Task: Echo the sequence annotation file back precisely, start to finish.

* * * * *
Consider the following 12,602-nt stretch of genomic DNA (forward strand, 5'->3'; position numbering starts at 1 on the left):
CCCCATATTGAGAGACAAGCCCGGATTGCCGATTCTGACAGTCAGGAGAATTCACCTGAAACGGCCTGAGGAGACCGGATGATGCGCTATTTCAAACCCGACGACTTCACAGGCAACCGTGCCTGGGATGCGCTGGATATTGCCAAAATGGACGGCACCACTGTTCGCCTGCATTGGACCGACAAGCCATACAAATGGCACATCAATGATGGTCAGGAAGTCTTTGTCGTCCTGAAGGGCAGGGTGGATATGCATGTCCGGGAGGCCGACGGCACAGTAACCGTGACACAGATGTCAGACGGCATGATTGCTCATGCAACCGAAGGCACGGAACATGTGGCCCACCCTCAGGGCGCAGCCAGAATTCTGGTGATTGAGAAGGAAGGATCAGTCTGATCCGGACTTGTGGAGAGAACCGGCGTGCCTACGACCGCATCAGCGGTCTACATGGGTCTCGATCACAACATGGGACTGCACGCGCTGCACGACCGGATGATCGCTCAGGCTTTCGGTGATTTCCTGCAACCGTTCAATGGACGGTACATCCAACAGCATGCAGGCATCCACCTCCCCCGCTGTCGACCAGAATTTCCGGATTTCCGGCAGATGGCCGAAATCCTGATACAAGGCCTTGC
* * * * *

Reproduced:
Consider the following 12,602-nt stretch of genomic DNA (forward strand, 5'->3'; position numbering starts at 1 on the left):
CCCCATATTGAGAGACAAGCCCGGATTGCCGATTCTGACAGTCAGGAGAATTCACCTGAAACGGCCTGAGGAGACCGGATGATGCGCTATTTCAAACCCGACGACTTCACAGGCAACCGTGCCTGGGATGCGCTGGATATTGCCAAAATGGACGGCACCACTGTTCGCCTGCATTGGACCGACAAGCCATACAAATGGCACATCAATGATGGTCAGGAAGTCTTTGTCGTCCTGAAGGGCAGGGTGGATATGCATGTCCGGGAGGCCGACGGCACAGTAACCGTGACACAGATGTCAGACGGCATGATTGCTCATGCAACCGAAGGCACGGAACATGTGGCCCACCCTCAGGGCGCAGCCAGAATTCTGGTGATTGAGAAGGAAGGATCAGTCTGATCCGGACTTGTGGAGAGAACCGGCGTGCCTACGACCGCATCAGCGGTCTACATGGGTCTCGATCACAACATGGGACTGCACGCGCTGCACGACCGGATGATCGCTCAGGCTTTCGGTGATTTCCTGCAACCGTTCAATGGACGGTACATCCAACAGCATGCAGGCATCCACCTCCCCCGCTGTCGACCAGAATTTCCGGATTTCCGGCAGATGGCCGAAATCCTGATACAAGGCCTTGC